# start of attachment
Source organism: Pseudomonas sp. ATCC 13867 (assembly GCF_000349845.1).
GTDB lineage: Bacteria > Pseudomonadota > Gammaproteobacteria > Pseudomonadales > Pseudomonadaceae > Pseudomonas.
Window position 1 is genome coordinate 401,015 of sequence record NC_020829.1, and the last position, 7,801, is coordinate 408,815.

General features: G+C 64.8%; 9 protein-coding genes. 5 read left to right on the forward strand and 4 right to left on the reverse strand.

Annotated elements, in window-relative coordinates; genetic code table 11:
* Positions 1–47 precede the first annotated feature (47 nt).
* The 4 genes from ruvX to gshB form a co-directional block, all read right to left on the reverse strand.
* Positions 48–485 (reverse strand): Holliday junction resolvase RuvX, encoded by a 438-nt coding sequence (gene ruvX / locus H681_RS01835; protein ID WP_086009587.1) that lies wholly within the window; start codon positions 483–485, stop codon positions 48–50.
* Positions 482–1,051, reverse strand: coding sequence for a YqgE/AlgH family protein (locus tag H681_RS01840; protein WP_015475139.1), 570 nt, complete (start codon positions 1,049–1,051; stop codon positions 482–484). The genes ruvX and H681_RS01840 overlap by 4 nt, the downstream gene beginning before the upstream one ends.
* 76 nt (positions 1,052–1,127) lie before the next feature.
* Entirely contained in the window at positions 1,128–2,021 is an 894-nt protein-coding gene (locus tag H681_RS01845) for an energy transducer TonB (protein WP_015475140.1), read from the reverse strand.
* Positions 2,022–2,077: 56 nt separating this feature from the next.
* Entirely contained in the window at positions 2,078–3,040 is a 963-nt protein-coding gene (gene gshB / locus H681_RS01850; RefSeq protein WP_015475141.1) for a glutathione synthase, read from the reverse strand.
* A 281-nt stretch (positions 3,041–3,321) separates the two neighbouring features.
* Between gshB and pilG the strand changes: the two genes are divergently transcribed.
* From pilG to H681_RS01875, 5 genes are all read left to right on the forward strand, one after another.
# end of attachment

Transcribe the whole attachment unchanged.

Source organism: Pseudomonas sp. ATCC 13867 (assembly GCF_000349845.1).
GTDB lineage: Bacteria > Pseudomonadota > Gammaproteobacteria > Pseudomonadales > Pseudomonadaceae > Pseudomonas.
Window position 1 is genome coordinate 401,015 of sequence record NC_020829.1, and the last position, 7,801, is coordinate 408,815.

General features: G+C 64.8%; 9 protein-coding genes. 5 read left to right on the forward strand and 4 right to left on the reverse strand.

Annotated elements, in window-relative coordinates; genetic code table 11:
* Positions 1–47 precede the first annotated feature (47 nt).
* The 4 genes from ruvX to gshB form a co-directional block, all read right to left on the reverse strand.
* Positions 48–485 (reverse strand): Holliday junction resolvase RuvX, encoded by a 438-nt coding sequence (gene ruvX / locus H681_RS01835; protein ID WP_086009587.1) that lies wholly within the window; start codon positions 483–485, stop codon positions 48–50.
* Positions 482–1,051, reverse strand: coding sequence for a YqgE/AlgH family protein (locus tag H681_RS01840; protein WP_015475139.1), 570 nt, complete (start codon positions 1,049–1,051; stop codon positions 482–484). The genes ruvX and H681_RS01840 overlap by 4 nt, the downstream gene beginning before the upstream one ends.
* 76 nt (positions 1,052–1,127) lie before the next feature.
* Entirely contained in the window at positions 1,128–2,021 is an 894-nt protein-coding gene (locus tag H681_RS01845) for an energy transducer TonB (protein WP_015475140.1), read from the reverse strand.
* Positions 2,022–2,077: 56 nt separating this feature from the next.
* Entirely contained in the window at positions 2,078–3,040 is a 963-nt protein-coding gene (gene gshB / locus H681_RS01850; RefSeq protein WP_015475141.1) for a glutathione synthase, read from the reverse strand.
* A 281-nt stretch (positions 3,041–3,321) separates the two neighbouring features.
* Between gshB and pilG the strand changes: the two genes are divergently transcribed.
* From pilG to H681_RS01875, 5 genes are all read left to right on the forward strand, one after another.